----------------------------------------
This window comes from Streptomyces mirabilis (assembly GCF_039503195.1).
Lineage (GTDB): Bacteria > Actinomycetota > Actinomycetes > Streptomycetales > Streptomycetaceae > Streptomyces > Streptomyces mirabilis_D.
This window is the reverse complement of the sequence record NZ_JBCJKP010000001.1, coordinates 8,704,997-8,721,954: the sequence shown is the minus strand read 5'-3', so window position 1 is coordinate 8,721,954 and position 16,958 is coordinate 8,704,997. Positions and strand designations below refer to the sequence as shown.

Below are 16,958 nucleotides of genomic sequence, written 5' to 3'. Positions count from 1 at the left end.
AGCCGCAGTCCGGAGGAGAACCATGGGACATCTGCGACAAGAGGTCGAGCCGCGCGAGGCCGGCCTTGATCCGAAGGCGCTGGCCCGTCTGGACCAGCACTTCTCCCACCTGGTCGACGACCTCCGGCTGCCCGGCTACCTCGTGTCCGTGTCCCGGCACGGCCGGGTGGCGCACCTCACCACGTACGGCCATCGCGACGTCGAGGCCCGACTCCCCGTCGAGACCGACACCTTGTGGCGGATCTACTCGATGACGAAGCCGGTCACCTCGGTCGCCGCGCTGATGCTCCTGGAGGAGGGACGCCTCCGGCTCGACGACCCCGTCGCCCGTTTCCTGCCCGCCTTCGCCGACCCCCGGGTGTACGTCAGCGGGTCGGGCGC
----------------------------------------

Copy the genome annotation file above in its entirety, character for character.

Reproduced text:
This window comes from Streptomyces mirabilis (assembly GCF_039503195.1).
Lineage (GTDB): Bacteria > Actinomycetota > Actinomycetes > Streptomycetales > Streptomycetaceae > Streptomyces > Streptomyces mirabilis_D.
This window is the reverse complement of the sequence record NZ_JBCJKP010000001.1, coordinates 8,704,997-8,721,954: the sequence shown is the minus strand read 5'-3', so window position 1 is coordinate 8,721,954 and position 16,958 is coordinate 8,704,997. Positions and strand designations below refer to the sequence as shown.

Below are 16,958 nucleotides of genomic sequence, written 5' to 3'. Positions count from 1 at the left end.
AGCCGCAGTCCGGAGGAGAACCATGGGACATCTGCGACAAGAGGTCGAGCCGCGCGAGGCCGGCCTTGATCCGAAGGCGCTGGCCCGTCTGGACCAGCACTTCTCCCACCTGGTCGACGACCTCCGGCTGCCCGGCTACCTCGTGTCCGTGTCCCGGCACGGCCGGGTGGCGCACCTCACCACGTACGGCCATCGCGACGTCGAGGCCCGACTCCCCGTCGAGACCGACACCTTGTGGCGGATCTACTCGATGACGAAGCCGGTCACCTCGGTCGCCGCGCTGATGCTCCTGGAGGAGGGACGCCTCCGGCTCGACGACCCCGTCGCCCGTTTCCTGCCCGCCTTCGCCGACCCCCGGGTGTACGTCAGCGGGTCGGGCGC